Plainclothes police in Cuba harassed an internationally respected human rights leader and his colleague in separate incidents on Tuesday. Sounds like Cuba’s government is carrying out yet another crackdown on its dissident community. The Associated Press reports:
Elizardo Sanchez said two plainclothes officials stopped him near his Havana home on Tuesday, shouting physical threats and using crude language. That night, dissident Guillermo Farinas was allegedly attacked by a man with a wooden stick elsewhere in Havana, resulting in light injuries.
There was no immediate comment from the Cuban government, which considers all of the dissidents to be mercenaries paid by Washington to stir up trouble.
The 68-year-old Sanchez runs the Cuban Commission for Human Rights and National Reconciliation and acts as a de facto spokesman for the island’s small opposition group. He made the accusations in a letter sent to foreign journalists Thursday that included an official complaint he lodged with Cuban Interior Minister Abeladro Colome the previous day.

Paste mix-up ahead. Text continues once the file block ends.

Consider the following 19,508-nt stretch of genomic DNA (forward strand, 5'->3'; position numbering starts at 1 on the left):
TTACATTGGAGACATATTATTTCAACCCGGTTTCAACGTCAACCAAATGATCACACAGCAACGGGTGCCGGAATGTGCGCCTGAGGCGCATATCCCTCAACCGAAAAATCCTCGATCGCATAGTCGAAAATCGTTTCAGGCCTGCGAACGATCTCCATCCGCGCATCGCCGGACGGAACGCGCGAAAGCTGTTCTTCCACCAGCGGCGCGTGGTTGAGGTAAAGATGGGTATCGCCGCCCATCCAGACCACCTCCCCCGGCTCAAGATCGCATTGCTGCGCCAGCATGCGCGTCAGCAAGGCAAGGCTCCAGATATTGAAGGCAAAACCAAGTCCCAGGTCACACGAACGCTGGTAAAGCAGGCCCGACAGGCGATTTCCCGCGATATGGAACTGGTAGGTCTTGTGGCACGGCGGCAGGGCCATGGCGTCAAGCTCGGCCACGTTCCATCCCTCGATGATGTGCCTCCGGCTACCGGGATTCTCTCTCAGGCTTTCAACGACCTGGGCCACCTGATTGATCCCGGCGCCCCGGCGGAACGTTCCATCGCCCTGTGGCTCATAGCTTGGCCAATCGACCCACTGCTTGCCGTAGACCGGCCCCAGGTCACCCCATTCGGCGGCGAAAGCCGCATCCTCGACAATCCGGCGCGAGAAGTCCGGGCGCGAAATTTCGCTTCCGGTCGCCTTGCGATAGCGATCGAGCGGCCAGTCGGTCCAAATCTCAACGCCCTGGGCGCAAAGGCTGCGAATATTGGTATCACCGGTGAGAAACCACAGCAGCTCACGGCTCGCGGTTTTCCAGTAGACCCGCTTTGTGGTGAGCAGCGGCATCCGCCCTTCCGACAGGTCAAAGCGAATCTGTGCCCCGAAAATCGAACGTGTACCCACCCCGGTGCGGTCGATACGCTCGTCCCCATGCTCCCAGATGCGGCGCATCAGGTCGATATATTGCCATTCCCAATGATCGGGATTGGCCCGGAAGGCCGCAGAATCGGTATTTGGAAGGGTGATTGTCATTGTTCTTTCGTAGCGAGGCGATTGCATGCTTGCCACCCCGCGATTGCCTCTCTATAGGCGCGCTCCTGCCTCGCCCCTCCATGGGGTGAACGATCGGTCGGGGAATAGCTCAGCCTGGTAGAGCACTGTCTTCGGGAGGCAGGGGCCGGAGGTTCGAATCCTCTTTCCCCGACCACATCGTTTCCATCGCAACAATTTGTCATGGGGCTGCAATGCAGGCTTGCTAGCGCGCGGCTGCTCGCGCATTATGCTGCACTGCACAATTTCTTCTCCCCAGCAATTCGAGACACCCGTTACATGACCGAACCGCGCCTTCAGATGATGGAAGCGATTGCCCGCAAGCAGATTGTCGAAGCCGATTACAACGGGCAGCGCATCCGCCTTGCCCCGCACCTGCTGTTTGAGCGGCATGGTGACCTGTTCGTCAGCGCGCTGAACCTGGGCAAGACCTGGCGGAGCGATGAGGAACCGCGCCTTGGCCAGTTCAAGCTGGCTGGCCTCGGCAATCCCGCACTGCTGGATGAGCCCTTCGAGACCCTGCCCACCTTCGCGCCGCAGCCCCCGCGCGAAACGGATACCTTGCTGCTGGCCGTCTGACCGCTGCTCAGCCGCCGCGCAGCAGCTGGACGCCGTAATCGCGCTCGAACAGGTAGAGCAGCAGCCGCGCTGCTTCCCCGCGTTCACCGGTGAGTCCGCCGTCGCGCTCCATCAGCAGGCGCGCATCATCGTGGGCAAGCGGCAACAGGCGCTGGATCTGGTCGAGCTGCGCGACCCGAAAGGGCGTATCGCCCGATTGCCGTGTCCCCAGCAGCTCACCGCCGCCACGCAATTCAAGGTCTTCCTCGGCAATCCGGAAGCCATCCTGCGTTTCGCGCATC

One possible goal of all this could be to forestall any moves by the Obama administration to ease relations. The Castro government fears an end to the U.S. travel and investment embargo. The last thing it wants is to see the island overrun by partying gringos while wealthy Cuban Americans buy up choice properties and make investments that give them a major stake in the island’s future.
If Cuba really wanted better relations with the United States, this would be the time to ease pressure on dissidents, give more room to religious voices on the island and introduce a few economic reforms. Even within the restrictions of U.S. law, there are a lot of steps the Obama administration could take in response.
We’ll see, but for now it looks as if improving relations with the Colossus of the North is the last thing on Havana’s mind.